Sometimes, it can feel like this is the rallying cry of minimalists when it comes to, well, anything that can be digitized. Documents, photographs, movies, and now books. All these things can be stored away in the cloud and disposed of in real life, but what is the value in that? What are we missing out on?
I’m not against digital copies of anything. I loved having my kindle fire when I spent a lot more time at school and work, giving me the freedom to carry as many books as I needed with me (and have some games for fun too). I have few to no printed photos in my apartment, although that’s something that will probably change soon. Most of the movies I currently own are digital copies, and if I need a physical copy I get it from the library. I’m on board. I get it. Less crap to dust, maintain, and put away. It’s especially helpful for people who travel a lot or are rarely home.
I’m still not getting rid of my books.
I think the debate sparked by Marie Kondo’s now-infamous statement about keeping no more than 30 books shows just how attached people get to things that represent pieces of them. Kondo herself addressed it later on because of the controversy, stating that like most numerical limits on things, it’s a personal decision and not something that can be prescribed. For someone who doesn’t read often, or doesn’t like to re-read their books, owning more than that may be excessive. If keeping all those physical books is about appearing a certain way, by all means, clear the clutter and work through the insecurity that got you there. If you’re never home and will enjoy your books more in their digital form, go for it – just remember that digital clutter is still clutter.
If you’re a cozy minimalist and book-lover like me, don’t be ashamed or defensive about keeping as many books as your heart desires. So many people took to Twitter in an outrage about Marie Kondo’s tweet, and it amazed me that so many people felt they had to defend their choices to keep and love their books. I don’t know many people who feel the same defensiveness about still hanging their clothes instead of folding vertically, or having appliances on their counters. Still, books connect with us in a special way, and for many people, a perceived attack on their books felt like an attack on themselves. You don’t need to defend your right to keep books to strangers on the internet. Just look on your full or overflowing shelves with a sense of pride, and perhaps a little bit of rebellious glee.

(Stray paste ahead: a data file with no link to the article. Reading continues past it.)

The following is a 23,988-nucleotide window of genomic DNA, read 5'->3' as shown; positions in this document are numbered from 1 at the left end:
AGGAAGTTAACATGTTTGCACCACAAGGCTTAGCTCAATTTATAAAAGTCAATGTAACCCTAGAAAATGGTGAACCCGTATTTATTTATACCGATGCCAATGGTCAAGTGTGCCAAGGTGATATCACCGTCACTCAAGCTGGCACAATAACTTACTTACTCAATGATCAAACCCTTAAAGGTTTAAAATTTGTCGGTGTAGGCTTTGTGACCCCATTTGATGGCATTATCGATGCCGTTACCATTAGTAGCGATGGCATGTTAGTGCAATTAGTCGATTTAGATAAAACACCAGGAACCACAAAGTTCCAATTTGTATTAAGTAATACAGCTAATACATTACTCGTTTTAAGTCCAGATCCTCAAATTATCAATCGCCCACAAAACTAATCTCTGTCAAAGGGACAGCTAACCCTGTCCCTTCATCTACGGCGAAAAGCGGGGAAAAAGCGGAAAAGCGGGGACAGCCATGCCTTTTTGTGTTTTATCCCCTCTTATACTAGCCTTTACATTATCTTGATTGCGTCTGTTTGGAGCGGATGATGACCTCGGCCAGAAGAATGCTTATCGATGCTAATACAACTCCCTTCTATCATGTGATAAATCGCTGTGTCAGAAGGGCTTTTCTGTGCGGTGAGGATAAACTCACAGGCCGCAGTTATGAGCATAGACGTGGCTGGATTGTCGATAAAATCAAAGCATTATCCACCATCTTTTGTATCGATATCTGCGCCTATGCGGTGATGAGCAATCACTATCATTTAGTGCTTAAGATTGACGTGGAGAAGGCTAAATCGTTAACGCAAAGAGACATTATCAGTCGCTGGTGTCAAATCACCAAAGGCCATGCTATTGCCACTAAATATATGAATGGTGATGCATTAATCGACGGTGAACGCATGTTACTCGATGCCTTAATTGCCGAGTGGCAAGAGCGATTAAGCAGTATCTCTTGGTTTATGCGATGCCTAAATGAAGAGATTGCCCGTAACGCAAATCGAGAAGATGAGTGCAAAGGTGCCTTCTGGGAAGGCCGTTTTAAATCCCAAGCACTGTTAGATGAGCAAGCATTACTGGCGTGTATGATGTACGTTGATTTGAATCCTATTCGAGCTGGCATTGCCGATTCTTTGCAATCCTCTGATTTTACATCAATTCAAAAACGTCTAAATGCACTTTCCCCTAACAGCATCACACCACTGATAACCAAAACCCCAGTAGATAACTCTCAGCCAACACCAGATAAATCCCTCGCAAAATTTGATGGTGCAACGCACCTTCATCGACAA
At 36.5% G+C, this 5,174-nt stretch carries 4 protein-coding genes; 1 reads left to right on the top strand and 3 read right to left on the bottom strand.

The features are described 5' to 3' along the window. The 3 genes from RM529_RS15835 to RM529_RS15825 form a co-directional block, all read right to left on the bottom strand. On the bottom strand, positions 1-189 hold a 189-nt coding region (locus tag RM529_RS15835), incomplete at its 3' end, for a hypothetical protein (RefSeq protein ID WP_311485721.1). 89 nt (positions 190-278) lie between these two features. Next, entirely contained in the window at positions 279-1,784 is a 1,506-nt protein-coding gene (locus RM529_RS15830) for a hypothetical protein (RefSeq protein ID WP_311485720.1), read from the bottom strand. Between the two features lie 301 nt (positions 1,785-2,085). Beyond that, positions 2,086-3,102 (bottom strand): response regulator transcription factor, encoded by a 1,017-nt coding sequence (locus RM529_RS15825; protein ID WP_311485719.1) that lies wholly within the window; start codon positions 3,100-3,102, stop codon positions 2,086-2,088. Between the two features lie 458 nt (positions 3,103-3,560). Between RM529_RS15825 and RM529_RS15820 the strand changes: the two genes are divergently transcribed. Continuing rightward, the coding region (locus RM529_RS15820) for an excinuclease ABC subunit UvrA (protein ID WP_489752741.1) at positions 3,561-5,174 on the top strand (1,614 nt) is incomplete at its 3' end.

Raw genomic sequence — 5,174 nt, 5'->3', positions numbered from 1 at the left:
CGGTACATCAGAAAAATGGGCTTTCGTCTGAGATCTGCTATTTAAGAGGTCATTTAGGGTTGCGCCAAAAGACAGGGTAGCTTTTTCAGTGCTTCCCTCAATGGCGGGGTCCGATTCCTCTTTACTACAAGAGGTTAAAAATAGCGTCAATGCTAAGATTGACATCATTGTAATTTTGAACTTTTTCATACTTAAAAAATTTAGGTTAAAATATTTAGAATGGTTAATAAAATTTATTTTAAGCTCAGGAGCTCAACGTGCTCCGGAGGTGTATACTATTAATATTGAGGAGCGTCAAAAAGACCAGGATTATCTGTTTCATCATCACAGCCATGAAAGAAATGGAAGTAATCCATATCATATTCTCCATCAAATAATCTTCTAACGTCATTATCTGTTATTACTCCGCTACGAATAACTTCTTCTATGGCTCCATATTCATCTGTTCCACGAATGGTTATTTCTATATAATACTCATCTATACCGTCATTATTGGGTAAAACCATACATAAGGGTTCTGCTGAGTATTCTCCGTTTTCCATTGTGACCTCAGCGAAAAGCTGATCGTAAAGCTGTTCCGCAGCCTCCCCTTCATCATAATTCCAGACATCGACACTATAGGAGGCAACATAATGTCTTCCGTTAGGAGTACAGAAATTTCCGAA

If your goals in pursuing minimalism is not to live with as little as possible, but to make room for the things in life that matter to you and bring you joy, then it’s okay if some of those things are books upon books upon books. My rainbow bookshelf is the centerpiece of my living area, and I love that I have my own little reading nook (or who am I kidding, my whole living room was structured to be my reading nook!). I read and re-read books almost constantly, and like having my favorites on hand to loan to people or to refer back to. I love the sweet papery book smell, I love actually turning pages, and I love being able to make little physical notes to tuck into pages instead of typing up something. Books have always been a huge part of my life, which is I made them the centerpiece of my first tattoo.
Books allow people to gather around, start conversations, and learn more about the world around them and worlds unknown. There is a weight to them that feels magical in my hands. You can loan them, pass them around, flip through them and slam them shut, make notes in them, and experience them in a different way than ebooks. (Have I mentioned how much I love the way books smell?) There is something beautifully nostalgic about looking through a book and finding notes from your past self, or passages that changed the way you see the world. Glancing over the shelves of books that made you who you are can bring back so many beautiful memories, motivate you to make change, and remind you of the things that have made you happy in a way that scanning the tiny covers of ebooks just doesn’t provide.
I’m keeping my books, now and forever, with all their scribbles and scratches, their weight and scent, their dents and damage, their moments and memories. I don’t care how hard they are to move. I don’t care how many tea and coffee stains appear on the pages. I will continue to bury my face in their pages, eyes darting to and fro with glee as I absorb and relive the words on the pages.
I’m keeping my books.